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This file photo released Feb. 15, 2018, by the Vermont State Police shows Jack Sawyer from Poultney, Vt., accused of planning “to shoot up” his former high school. Sawyer, a teenager charged with planning a shooting at his former high school, never carried out the crime and should be granted bail, his lawyer argued before a state Supreme Court panel on Tuesday, April 3. (Photo: Vermont State Police via AP, File)

The Vermont Supreme Court has ruled that prosecutors did not have enough evidence to hold Jack Sawyer without bail – a ruling that may bolster calls by the defense to dismiss the case. The case has fascinated legal experts who say it is forcing the state to grapple with the difficult issue of when intent to do something becomes an actual crime.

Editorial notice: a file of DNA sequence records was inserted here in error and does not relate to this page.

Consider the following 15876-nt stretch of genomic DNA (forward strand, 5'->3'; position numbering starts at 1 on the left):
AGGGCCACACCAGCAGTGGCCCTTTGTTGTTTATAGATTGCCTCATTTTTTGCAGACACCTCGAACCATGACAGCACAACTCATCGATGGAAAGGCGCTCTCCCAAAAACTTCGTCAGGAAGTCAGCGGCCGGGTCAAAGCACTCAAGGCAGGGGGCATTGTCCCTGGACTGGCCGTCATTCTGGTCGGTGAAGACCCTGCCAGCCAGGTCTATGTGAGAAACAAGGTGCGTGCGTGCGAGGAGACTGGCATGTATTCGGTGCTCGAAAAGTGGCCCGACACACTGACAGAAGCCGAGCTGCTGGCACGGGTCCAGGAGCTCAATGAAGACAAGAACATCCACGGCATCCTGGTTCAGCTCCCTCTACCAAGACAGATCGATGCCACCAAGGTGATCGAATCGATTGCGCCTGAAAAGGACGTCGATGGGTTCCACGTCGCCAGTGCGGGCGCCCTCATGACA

Sawyer is the 18-year old Poultney man accused of a thwarted plot to shoot up Fair Haven Union High School.

Lawyers point out Vermont already sets a high bar when it comes to proving a crime has been attempted.

Dan Sedon, a long-time defense attorney in Vermont, not involved in the Sawyer case, says it becomes even harder when the case involves a teenager. “Because teenagers are to some extent prone to dramatic statements and dramatic gestures.”

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